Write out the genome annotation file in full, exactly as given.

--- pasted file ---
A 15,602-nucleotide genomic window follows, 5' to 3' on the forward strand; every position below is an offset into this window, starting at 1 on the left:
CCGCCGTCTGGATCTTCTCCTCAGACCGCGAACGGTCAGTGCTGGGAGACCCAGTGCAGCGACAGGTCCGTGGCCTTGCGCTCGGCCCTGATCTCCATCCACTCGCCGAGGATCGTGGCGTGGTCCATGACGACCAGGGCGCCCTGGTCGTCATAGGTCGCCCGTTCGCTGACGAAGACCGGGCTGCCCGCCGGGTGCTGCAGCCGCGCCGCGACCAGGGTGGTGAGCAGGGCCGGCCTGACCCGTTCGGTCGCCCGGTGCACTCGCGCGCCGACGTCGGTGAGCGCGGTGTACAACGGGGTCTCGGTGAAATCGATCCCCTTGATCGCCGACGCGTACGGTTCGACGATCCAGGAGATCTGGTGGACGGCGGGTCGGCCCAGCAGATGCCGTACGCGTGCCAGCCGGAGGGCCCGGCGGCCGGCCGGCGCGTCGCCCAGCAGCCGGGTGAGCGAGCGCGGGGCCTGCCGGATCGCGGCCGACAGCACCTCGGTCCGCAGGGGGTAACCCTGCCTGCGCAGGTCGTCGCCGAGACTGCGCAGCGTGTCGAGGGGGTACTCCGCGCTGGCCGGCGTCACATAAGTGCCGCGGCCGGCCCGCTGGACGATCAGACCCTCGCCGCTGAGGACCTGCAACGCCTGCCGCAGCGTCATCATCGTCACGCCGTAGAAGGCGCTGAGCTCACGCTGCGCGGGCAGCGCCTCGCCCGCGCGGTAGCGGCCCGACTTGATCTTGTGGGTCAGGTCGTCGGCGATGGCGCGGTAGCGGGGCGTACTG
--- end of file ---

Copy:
A 15,602-nucleotide genomic window follows, 5' to 3' on the forward strand; every position below is an offset into this window, starting at 1 on the left:
CCGCCGTCTGGATCTTCTCCTCAGACCGCGAACGGTCAGTGCTGGGAGACCCAGTGCAGCGACAGGTCCGTGGCCTTGCGCTCGGCCCTGATCTCCATCCACTCGCCGAGGATCGTGGCGTGGTCCATGACGACCAGGGCGCCCTGGTCGTCATAGGTCGCCCGTTCGCTGACGAAGACCGGGCTGCCCGCCGGGTGCTGCAGCCGCGCCGCGACCAGGGTGGTGAGCAGGGCCGGCCTGACCCGTTCGGTCGCCCGGTGCACTCGCGCGCCGACGTCGGTGAGCGCGGTGTACAACGGGGTCTCGGTGAAATCGATCCCCTTGATCGCCGACGCGTACGGTTCGACGATCCAGGAGATCTGGTGGACGGCGGGTCGGCCCAGCAGATGCCGTACGCGTGCCAGCCGGAGGGCCCGGCGGCCGGCCGGCGCGTCGCCCAGCAGCCGGGTGAGCGAGCGCGGGGCCTGCCGGATCGCGGCCGACAGCACCTCGGTCCGCAGGGGGTAACCCTGCCTGCGCAGGTCGTCGCCGAGACTGCGCAGCGTGTCGAGGGGGTACTCCGCGCTGGCCGGCGTCACATAAGTGCCGCGGCCGGCCCGCTGGACGATCAGACCCTCGCCGCTGAGGACCTGCAACGCCTGCCGCAGCGTCATCATCGTCACGCCGTAGAAGGCGCTGAGCTCACGCTGCGCGGGCAGCGCCTCGCCCGCGCGGTAGCGGCCCGACTTGATCTTGTGGGTCAGGTCGTCGGCGATGGCGCGGTAGCGGGGCGTACTG